Published Online: October 1, 2004
Published in Print: September 29, 2004, as ‘NetDay’ Survey Tracks Teachers’ Digital Attitudes

Technology Update

‘NetDay’ Survey Tracks Teachers’ Digital Attitudes

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Teachers use technology often and comfortably, much as their students do, according to a national survey of 11,000 teachers.

The survey—released last week by NetDay, a nonprofit group based in Irvine, Calif.—found that 87 percent of the teachers considered technology important to their value as teachers.

For More Info
The national NetDay Speak Up 2004 report, "Voices and Views of Today's Tech-Savvy Students," is available online. (Requires Adobe's Acrobat Reader.)

Many teachers selected strong, positive statements such as “lesson plans are richer because of information from the Internet” and “students are more engaged in learning,” over negative statements about technology, such as how students use it to cheat or how it has diminished the role of the teacher.

Expressing their dependence on technology, 89 percent of the teachers said the loss of Internet access would hurt their ability to do their jobs.

And 78 percent of the respondents cited the vital role of technology in helping them meet state and federal requirements.

Teachers also revealed that they are active technology users in their personal lives. More than 9 out of 10 in the survey have home computers with Internet access and personal e-mail accounts over and above the ones provided by their districts. And more than 40 percent have broadband access to the Internet at home.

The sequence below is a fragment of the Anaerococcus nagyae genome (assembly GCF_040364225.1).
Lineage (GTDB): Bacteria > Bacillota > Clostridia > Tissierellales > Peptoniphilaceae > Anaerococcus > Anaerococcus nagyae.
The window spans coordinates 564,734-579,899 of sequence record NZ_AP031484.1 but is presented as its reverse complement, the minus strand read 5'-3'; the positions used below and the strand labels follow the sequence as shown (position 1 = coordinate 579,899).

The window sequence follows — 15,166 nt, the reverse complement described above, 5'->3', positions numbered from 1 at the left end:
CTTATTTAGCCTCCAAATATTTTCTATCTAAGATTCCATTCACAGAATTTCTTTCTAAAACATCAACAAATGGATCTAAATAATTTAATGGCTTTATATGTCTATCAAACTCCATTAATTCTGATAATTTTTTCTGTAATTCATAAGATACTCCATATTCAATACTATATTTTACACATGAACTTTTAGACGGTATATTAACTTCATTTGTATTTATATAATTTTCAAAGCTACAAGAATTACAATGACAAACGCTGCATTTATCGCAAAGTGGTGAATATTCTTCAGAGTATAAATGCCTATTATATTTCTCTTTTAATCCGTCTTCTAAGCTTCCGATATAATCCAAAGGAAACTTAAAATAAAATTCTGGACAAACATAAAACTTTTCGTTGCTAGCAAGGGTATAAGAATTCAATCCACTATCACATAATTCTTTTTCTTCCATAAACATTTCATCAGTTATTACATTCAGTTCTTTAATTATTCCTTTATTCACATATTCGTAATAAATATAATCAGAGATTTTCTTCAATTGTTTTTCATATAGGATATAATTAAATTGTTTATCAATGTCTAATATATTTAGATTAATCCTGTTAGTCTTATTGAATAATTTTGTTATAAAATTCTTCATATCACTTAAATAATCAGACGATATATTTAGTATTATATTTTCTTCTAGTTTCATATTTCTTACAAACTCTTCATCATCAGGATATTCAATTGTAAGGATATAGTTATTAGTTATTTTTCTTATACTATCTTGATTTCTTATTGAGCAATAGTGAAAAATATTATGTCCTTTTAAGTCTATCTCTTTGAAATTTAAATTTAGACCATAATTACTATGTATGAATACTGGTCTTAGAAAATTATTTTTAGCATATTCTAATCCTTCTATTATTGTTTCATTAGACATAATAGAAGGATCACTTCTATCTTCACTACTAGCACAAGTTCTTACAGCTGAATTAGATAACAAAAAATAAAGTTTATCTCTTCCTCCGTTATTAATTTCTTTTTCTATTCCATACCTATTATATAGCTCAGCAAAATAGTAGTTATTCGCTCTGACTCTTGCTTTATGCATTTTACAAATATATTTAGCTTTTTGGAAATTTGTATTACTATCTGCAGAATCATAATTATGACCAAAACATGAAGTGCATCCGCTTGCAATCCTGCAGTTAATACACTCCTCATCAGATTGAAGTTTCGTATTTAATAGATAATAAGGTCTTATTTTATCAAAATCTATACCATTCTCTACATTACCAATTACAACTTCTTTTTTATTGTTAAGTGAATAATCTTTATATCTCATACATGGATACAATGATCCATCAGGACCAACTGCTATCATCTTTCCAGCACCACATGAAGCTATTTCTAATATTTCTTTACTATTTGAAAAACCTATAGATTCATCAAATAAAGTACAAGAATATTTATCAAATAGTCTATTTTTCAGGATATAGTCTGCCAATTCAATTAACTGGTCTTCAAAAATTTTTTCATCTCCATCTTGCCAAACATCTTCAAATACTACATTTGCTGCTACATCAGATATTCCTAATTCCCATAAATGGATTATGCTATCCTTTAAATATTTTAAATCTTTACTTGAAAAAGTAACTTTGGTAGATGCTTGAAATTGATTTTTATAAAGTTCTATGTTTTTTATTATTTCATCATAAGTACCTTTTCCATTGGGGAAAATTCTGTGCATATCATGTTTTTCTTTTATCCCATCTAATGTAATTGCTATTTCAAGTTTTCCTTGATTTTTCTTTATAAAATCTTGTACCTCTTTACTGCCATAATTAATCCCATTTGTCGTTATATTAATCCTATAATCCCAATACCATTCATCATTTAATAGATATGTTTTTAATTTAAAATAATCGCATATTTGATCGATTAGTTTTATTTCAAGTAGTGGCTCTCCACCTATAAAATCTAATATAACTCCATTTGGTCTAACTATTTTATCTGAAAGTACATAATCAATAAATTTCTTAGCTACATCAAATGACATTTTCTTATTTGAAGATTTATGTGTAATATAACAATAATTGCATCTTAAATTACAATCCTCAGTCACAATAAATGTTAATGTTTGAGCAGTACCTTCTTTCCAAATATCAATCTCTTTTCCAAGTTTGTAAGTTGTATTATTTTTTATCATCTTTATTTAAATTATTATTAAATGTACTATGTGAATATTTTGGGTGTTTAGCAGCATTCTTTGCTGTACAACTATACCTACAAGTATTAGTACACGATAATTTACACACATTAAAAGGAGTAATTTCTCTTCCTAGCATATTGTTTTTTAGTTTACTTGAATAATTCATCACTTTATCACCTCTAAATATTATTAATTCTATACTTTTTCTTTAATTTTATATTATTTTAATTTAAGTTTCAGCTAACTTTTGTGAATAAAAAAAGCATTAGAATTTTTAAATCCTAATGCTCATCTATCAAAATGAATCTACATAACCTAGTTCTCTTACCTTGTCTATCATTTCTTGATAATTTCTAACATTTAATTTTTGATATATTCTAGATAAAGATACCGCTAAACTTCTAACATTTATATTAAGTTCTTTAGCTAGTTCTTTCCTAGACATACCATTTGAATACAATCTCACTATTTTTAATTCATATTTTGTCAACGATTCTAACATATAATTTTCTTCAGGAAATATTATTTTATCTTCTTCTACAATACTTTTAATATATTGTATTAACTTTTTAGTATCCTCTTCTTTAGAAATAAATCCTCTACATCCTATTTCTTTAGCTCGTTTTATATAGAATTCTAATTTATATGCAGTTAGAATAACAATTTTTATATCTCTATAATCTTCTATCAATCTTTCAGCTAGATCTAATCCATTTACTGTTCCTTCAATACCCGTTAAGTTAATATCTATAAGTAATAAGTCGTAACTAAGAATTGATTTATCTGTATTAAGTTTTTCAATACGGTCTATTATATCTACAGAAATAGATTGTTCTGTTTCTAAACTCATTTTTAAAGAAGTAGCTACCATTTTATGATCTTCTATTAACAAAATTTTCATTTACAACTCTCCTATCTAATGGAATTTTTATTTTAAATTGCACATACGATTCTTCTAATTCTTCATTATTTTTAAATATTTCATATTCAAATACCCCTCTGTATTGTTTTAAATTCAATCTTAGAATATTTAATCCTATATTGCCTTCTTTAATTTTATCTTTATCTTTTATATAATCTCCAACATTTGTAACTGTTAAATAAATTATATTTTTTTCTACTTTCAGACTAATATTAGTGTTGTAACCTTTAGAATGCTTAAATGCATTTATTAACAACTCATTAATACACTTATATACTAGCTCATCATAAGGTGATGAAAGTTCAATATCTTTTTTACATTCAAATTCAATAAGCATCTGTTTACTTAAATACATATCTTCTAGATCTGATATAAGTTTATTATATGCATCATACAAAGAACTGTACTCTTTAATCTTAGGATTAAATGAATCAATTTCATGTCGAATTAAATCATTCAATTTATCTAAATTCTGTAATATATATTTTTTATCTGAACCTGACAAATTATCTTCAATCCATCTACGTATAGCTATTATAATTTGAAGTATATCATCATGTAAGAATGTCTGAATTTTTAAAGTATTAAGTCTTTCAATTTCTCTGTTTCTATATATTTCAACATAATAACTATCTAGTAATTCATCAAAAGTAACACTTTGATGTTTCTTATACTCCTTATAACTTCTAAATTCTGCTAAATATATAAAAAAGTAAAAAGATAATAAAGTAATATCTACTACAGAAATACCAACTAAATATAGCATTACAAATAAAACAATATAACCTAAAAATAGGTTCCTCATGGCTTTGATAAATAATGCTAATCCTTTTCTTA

Teachers engage in online activities typical of other U.S. adults—such as getting directions, shopping, reading news, making travel arrangements, and researching medical information.

The teachers who completed the online survey were from 1,885 schools in 50 states. The survey was publicized nationally as part of “Speak Up Day for Teachers.”

Since participants were self-selected and the method might favor teachers who are more comfortable with technology, NetDay validated the findings with results from five schools or districts in which a majority of teachers took the survey.

Vol. 24, Issue 05, Page 10

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